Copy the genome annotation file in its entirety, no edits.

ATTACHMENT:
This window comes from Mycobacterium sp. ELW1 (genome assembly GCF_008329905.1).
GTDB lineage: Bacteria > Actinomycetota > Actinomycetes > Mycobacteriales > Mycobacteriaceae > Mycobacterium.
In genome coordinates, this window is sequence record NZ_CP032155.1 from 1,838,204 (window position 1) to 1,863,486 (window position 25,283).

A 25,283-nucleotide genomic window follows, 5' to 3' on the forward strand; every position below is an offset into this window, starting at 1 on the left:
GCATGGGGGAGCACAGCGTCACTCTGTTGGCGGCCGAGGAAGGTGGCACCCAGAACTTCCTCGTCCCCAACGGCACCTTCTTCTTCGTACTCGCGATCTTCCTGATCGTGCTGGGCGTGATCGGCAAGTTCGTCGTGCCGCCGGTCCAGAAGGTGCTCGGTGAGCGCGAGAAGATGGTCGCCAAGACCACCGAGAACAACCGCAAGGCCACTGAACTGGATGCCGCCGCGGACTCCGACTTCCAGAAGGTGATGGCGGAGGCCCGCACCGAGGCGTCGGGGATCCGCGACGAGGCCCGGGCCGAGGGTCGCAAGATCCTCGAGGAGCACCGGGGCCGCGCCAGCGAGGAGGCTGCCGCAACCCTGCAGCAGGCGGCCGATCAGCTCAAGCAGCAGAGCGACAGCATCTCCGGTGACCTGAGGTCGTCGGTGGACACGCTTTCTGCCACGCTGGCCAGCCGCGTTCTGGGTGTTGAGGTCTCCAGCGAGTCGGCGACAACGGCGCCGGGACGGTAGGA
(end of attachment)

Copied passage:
This window comes from Mycobacterium sp. ELW1 (genome assembly GCF_008329905.1).
GTDB lineage: Bacteria > Actinomycetota > Actinomycetes > Mycobacteriales > Mycobacteriaceae > Mycobacterium.
In genome coordinates, this window is sequence record NZ_CP032155.1 from 1,838,204 (window position 1) to 1,863,486 (window position 25,283).

A 25,283-nucleotide genomic window follows, 5' to 3' on the forward strand; every position below is an offset into this window, starting at 1 on the left:
GCATGGGGGAGCACAGCGTCACTCTGTTGGCGGCCGAGGAAGGTGGCACCCAGAACTTCCTCGTCCCCAACGGCACCTTCTTCTTCGTACTCGCGATCTTCCTGATCGTGCTGGGCGTGATCGGCAAGTTCGTCGTGCCGCCGGTCCAGAAGGTGCTCGGTGAGCGCGAGAAGATGGTCGCCAAGACCACCGAGAACAACCGCAAGGCCACTGAACTGGATGCCGCCGCGGACTCCGACTTCCAGAAGGTGATGGCGGAGGCCCGCACCGAGGCGTCGGGGATCCGCGACGAGGCCCGGGCCGAGGGTCGCAAGATCCTCGAGGAGCACCGGGGCCGCGCCAGCGAGGAGGCTGCCGCAACCCTGCAGCAGGCGGCCGATCAGCTCAAGCAGCAGAGCGACAGCATCTCCGGTGACCTGAGGTCGTCGGTGGACACGCTTTCTGCCACGCTGGCCAGCCGCGTTCTGGGTGTTGAGGTCTCCAGCGAGTCGGCGACAACGGCGCCGGGACGGTAGGA